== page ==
55 years ago, members of the Fourth Philippine Congress enacted Republic Act (RA) 2651 otherwise known as the “An act providing for the construction of the Jalaur Multi-Purpose Project in the Province of Iloilo and Governing its operation after its completion.”
The law specifically provides that law “There shall be constructed at the Jalaur River in the Province of Iloilo, based on plans and specifications duly approved by the Secretary of Public Works and Communications, a multi-purpose project, to be known as the Jalaur Multi-Purpose Project, hereinafter called the Project, for the purposes of regulating and controlling floods caused by the Jalaur River, storing its waters and using them to irrigate agricultural lands in the Jalaur Valley, and generating and transmitting electric power and energy.”
The date was June 18, 1960 during the incumbency of President Carlos P. Garcia, House Speaker Daniel Romualdez and Senate President Eulogio Rodriguez. What happened thereafter was a project lull that lasted a good 52 years from the passage of the law and 30 years from the completion of its first stage in 1982.
Everything changed under the Aquino Administration when on August 9, 2012 the Jalaur River Multi-Purpose Project was brought back to life. The Government of South Korea and the Republic of the Philippines signed the Loan agreement for the project.
Thus 55 years today, hopes are very high with the National Irrigation Administration (NIA) for the implementation of what now stands as the biggest irrigation project in Iloilo.
Dubbed “Jalaur River Multi-Purpose Project Stage II (JRMP II)”, the project is the very first large-scale reservoir dam outside Luzon.
“In 1960 our national leaders have seen the clear potential of the Jalaur River for multi-purpose use such as irrigation, power, potable water and flood control” said NIA 6 regional manager and concurrent JRMP II project manager Engineer Gerardo P. Corsiga. “Exactly 55 years later, here we are working for the completion of its second stage which we consider to be the heart of economic development in the city and province of Iloilo…We have high hopes the project will be implemented this November.”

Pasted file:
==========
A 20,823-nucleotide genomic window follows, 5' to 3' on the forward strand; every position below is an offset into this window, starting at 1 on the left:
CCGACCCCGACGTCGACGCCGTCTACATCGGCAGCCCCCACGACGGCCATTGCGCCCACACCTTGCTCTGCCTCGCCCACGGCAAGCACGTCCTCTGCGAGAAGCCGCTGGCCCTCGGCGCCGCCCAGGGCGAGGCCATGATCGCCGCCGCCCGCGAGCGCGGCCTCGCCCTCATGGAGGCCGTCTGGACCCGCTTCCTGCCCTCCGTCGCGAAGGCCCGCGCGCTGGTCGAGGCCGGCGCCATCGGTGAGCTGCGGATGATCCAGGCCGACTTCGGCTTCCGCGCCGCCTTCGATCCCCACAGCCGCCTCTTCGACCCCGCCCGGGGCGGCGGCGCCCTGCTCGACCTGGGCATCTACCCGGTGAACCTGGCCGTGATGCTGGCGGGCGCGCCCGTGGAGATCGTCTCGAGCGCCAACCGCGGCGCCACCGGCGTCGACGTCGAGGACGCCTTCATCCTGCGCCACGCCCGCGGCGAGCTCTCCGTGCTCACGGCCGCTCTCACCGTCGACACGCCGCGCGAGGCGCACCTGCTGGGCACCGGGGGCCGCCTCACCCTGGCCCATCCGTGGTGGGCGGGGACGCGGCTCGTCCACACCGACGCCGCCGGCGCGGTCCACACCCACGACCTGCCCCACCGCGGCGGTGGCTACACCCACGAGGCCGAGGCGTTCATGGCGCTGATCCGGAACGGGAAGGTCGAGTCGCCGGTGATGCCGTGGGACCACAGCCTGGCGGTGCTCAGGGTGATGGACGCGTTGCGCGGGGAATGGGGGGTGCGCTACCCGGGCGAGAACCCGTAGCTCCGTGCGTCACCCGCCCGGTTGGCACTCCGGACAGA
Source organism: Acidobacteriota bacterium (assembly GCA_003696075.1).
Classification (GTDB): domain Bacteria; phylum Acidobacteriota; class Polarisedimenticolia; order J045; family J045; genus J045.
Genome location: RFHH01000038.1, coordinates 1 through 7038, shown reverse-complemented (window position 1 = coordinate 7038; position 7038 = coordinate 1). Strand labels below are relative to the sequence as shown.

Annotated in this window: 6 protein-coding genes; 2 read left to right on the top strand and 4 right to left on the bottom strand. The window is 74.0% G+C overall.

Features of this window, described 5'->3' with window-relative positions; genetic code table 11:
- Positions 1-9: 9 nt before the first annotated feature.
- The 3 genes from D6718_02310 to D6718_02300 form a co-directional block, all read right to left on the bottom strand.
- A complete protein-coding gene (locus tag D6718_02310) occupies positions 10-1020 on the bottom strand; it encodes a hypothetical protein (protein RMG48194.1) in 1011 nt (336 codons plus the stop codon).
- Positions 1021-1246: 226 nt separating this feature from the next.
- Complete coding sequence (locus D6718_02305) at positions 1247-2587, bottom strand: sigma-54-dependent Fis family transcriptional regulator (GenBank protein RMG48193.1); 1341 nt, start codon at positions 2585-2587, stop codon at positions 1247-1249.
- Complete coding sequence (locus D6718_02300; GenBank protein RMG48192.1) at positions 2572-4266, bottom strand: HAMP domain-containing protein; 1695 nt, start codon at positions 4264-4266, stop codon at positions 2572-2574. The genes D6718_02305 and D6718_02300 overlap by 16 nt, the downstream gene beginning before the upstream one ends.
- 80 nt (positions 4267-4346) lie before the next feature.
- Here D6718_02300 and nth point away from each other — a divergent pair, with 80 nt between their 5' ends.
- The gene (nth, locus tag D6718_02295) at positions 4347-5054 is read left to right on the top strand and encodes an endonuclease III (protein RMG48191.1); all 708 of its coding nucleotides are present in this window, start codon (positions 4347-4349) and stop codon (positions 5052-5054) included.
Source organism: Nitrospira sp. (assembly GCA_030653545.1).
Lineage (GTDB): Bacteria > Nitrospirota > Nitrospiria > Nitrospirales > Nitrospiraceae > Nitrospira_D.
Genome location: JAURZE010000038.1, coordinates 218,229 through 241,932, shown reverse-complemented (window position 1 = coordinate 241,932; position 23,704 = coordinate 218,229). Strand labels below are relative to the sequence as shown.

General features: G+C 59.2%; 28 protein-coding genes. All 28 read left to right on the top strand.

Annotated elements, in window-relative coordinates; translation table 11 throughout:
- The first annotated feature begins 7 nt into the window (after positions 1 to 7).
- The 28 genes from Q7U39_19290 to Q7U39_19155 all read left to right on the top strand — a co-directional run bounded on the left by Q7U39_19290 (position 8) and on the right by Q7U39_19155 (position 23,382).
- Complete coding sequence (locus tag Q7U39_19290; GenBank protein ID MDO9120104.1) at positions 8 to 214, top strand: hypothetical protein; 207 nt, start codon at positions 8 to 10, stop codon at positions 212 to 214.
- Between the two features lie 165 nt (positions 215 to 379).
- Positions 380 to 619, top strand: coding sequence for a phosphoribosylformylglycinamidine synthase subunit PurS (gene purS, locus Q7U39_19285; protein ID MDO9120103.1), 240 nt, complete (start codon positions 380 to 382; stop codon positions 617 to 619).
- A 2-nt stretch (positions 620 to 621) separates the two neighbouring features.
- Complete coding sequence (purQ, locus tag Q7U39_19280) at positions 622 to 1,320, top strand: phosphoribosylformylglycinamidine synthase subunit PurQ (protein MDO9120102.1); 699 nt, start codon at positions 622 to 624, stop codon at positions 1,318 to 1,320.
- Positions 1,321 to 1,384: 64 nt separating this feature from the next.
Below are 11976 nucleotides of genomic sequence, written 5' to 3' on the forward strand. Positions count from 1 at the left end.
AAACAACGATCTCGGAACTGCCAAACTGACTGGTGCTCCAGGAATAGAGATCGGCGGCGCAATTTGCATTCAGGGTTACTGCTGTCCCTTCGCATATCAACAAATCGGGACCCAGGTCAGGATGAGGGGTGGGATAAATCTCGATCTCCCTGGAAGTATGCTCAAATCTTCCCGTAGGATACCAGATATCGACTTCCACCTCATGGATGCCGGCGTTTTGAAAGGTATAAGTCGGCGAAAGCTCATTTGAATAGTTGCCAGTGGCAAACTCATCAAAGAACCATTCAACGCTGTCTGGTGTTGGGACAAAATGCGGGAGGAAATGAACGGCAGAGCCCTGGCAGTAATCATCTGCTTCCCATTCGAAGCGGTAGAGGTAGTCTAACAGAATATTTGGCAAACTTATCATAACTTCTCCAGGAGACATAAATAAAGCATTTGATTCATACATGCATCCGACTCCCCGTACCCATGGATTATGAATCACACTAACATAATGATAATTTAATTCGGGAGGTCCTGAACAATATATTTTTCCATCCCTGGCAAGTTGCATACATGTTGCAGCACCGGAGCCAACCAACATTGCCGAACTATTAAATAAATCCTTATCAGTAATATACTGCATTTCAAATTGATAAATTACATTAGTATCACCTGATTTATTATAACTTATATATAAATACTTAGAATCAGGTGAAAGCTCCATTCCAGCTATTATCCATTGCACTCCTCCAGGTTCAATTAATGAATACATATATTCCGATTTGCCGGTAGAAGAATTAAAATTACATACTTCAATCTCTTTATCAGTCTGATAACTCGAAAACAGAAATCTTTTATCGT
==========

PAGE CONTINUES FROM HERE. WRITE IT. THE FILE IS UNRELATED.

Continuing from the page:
JRMP II will provide year-round irrigation to 31, 840 hectares of farm land and increase annual rice production from 140, 000 to 300, 000 metric tons. Further, it will contribute to the national rice self-sufficiency target of 7.6 percent.
Also, its 6.6 megawatts hydroelectric power and bulk water component will augment the province’s and the city’s demand for power and potable water. And finally, the generation of employment opportunities during construction and eco-cultural tourism in the areas it covers particularly the hinterlands of Calinog.
In his speech during the 117thPhilippine Independence Day Celebration in Iloilo, President Benigno C. Aquino III emphasized JRMP as a major undertaking that was conceptualized during the time of his birth but was left unfulfilled until his administration. “If this project was completed long before we came into office, how many thousands of farmers could have benefitted and could have had better lives because of working irrigation?” he posed.
Earlier this month, Ilonggo leader and staunch JRMP II supporter Senate President Franklin M. Drilon pronounced support and prayers of the highest Iloilo Catholic leader, Archbishop Angel Lagdameo, for the project. Manager Corsiga welcomed the support saying “the Archbishop’s blessing and backing signifies his support not only to NIA but to our farmers, our IPs and all Ilonggos who are looking up to this project as a long-term solution to our problems in water, power and food security.”
Also, Indigenous Peoples’ (IP) full consent for project implementation was secured by NIA last April 2015. Elders of the 16 IP barangays covered by the project signed the Memorandum of Agreement (MOA) for the Free and Prior Informed Consent (FPIC). The FPIC is mandated under R.A. 8371 or the Indigenous Peoples Rights Act (IPRA). The Issuance of the Certificate of Pre-Condition is now for the deliberation of the National Commission on Indigenous Peoples (NCIP) En Banc this month.
An Environmental Compliance Certificate (ECC) was secured for the project and a Land Acquisition and Resettlement Action Plan (LARAP) was prepared to address environmental and relocation concerns.
With plans and programs in place, support of national leaders, government agencies and project stakeholders and concurrence of the banking institution, Economic Development Cooperation Fund (EDCF) the project is expected to commence within the year.
Branded as “Partner in Progress”, the project is a much-deserved and much-needed development for every Ilonggo family. /JP (Steve E. Cordero, PRO C)